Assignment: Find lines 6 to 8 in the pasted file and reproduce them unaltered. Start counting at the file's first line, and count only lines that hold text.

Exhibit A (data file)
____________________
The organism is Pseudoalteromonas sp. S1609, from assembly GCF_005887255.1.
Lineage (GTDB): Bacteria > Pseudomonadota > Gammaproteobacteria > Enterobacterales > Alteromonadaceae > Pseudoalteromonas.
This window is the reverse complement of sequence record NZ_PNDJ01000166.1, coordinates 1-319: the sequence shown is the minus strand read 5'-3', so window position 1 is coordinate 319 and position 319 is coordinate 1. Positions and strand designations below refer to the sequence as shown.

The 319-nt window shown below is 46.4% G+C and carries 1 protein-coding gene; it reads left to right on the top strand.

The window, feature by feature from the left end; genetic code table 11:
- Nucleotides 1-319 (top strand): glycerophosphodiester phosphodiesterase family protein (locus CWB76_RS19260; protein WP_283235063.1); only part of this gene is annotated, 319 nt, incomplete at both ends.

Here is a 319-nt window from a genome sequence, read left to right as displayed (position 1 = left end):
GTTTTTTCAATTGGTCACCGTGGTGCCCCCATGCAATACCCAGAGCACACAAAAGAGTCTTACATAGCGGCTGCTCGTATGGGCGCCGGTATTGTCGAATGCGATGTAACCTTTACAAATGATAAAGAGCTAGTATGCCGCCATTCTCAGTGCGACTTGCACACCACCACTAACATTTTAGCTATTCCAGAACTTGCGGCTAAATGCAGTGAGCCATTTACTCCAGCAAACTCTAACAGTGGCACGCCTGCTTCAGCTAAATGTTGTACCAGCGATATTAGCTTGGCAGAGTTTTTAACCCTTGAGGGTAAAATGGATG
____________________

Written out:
- Nucleotides 1-319 (top strand): glycerophosphodiester phosphodiesterase family protein (locus CWB76_RS19260; protein WP_283235063.1); only part of this gene is annotated, 319 nt, incomplete at both ends.

Here is a 319-nt window from a genome sequence, read left to right as displayed (position 1 = left end):
GTTTTTTCAATTGGTCACCGTGGTGCCCCCATGCAATACCCAGAGCACACAAAAGAGTCTTACATAGCGGCTGCTCGTATGGGCGCCGGTATTGTCGAATGCGATGTAACCTTTACAAATGATAAAGAGCTAGTATGCCGCCATTCTCAGTGCGACTTGCACACCACCACTAACATTTTAGCTATTCCAGAACTTGCGGCTAAATGCAGTGAGCCATTTACTCCAGCAAACTCTAACAGTGGCACGCCTGCTTCAGCTAAATGTTGTACCAGCGATATTAGCTTGGCAGAGTTTTTAACCCTTGAGGGTAAAATGGATG